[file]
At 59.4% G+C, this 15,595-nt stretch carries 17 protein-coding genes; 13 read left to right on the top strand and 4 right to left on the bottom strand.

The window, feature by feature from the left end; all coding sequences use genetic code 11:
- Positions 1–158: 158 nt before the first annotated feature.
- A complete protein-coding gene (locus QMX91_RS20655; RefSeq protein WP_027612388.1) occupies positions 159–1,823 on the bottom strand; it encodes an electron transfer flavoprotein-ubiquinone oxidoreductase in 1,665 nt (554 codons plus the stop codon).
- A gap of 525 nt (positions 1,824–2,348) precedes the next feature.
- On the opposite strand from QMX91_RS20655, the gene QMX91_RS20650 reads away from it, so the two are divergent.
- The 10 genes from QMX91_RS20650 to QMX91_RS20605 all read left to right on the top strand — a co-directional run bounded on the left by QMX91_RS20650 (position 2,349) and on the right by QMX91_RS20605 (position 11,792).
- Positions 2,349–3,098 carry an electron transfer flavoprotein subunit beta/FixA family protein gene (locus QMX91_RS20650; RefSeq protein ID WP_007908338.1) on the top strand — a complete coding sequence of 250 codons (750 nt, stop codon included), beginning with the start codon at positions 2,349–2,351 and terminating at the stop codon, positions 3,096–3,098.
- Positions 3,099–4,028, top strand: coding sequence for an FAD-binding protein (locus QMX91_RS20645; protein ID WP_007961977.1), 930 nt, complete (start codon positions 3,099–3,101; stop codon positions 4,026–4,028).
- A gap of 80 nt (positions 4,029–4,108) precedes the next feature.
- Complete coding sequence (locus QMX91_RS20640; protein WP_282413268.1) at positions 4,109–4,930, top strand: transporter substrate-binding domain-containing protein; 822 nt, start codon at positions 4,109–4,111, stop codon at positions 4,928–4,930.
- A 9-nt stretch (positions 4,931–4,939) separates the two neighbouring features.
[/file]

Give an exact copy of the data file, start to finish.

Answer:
At 59.4% G+C, this 15,595-nt stretch carries 17 protein-coding genes; 13 read left to right on the top strand and 4 right to left on the bottom strand.

The window, feature by feature from the left end; all coding sequences use genetic code 11:
- Positions 1–158: 158 nt before the first annotated feature.
- A complete protein-coding gene (locus QMX91_RS20655; RefSeq protein WP_027612388.1) occupies positions 159–1,823 on the bottom strand; it encodes an electron transfer flavoprotein-ubiquinone oxidoreductase in 1,665 nt (554 codons plus the stop codon).
- A gap of 525 nt (positions 1,824–2,348) precedes the next feature.
- On the opposite strand from QMX91_RS20655, the gene QMX91_RS20650 reads away from it, so the two are divergent.
- The 10 genes from QMX91_RS20650 to QMX91_RS20605 all read left to right on the top strand — a co-directional run bounded on the left by QMX91_RS20650 (position 2,349) and on the right by QMX91_RS20605 (position 11,792).
- Positions 2,349–3,098 carry an electron transfer flavoprotein subunit beta/FixA family protein gene (locus QMX91_RS20650; RefSeq protein ID WP_007908338.1) on the top strand — a complete coding sequence of 250 codons (750 nt, stop codon included), beginning with the start codon at positions 2,349–2,351 and terminating at the stop codon, positions 3,096–3,098.
- Positions 3,099–4,028, top strand: coding sequence for an FAD-binding protein (locus QMX91_RS20645; protein ID WP_007961977.1), 930 nt, complete (start codon positions 3,099–3,101; stop codon positions 4,026–4,028).
- A gap of 80 nt (positions 4,029–4,108) precedes the next feature.
- Complete coding sequence (locus QMX91_RS20640; protein WP_282413268.1) at positions 4,109–4,930, top strand: transporter substrate-binding domain-containing protein; 822 nt, start codon at positions 4,109–4,111, stop codon at positions 4,928–4,930.
- A 9-nt stretch (positions 4,931–4,939) separates the two neighbouring features.